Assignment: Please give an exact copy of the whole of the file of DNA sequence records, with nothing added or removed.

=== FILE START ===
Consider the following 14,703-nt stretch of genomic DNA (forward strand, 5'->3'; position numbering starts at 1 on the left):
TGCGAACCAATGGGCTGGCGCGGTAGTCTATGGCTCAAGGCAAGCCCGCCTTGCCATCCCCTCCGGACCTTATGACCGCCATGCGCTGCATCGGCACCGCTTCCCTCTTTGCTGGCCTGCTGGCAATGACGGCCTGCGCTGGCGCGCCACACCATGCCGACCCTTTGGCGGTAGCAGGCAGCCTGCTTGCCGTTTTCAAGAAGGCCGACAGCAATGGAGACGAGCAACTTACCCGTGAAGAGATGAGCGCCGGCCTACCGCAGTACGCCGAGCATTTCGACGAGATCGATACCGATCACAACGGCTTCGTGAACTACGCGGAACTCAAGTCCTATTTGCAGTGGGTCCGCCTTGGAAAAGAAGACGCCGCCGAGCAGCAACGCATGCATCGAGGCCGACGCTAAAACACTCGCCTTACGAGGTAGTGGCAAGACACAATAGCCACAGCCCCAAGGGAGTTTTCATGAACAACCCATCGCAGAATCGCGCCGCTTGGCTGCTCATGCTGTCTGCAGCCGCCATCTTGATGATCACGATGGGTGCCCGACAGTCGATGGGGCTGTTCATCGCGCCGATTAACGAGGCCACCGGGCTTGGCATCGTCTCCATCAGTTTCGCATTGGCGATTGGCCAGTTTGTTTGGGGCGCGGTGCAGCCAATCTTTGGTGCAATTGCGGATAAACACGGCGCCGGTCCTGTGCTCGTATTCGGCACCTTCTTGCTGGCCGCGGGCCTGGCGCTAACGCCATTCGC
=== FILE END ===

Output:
Consider the following 14,703-nt stretch of genomic DNA (forward strand, 5'->3'; position numbering starts at 1 on the left):
TGCGAACCAATGGGCTGGCGCGGTAGTCTATGGCTCAAGGCAAGCCCGCCTTGCCATCCCCTCCGGACCTTATGACCGCCATGCGCTGCATCGGCACCGCTTCCCTCTTTGCTGGCCTGCTGGCAATGACGGCCTGCGCTGGCGCGCCACACCATGCCGACCCTTTGGCGGTAGCAGGCAGCCTGCTTGCCGTTTTCAAGAAGGCCGACAGCAATGGAGACGAGCAACTTACCCGTGAAGAGATGAGCGCCGGCCTACCGCAGTACGCCGAGCATTTCGACGAGATCGATACCGATCACAACGGCTTCGTGAACTACGCGGAACTCAAGTCCTATTTGCAGTGGGTCCGCCTTGGAAAAGAAGACGCCGCCGAGCAGCAACGCATGCATCGAGGCCGACGCTAAAACACTCGCCTTACGAGGTAGTGGCAAGACACAATAGCCACAGCCCCAAGGGAGTTTTCATGAACAACCCATCGCAGAATCGCGCCGCTTGGCTGCTCATGCTGTCTGCAGCCGCCATCTTGATGATCACGATGGGTGCCCGACAGTCGATGGGGCTGTTCATCGCGCCGATTAACGAGGCCACCGGGCTTGGCATCGTCTCCATCAGTTTCGCATTGGCGATTGGCCAGTTTGTTTGGGGCGCGGTGCAGCCAATCTTTGGTGCAATTGCGGATAAACACGGCGCCGGTCCTGTGCTCGTATTCGGCACCTTCTTGCTGGCCGCGGGCCTGGCGCTAACGCCATTCGC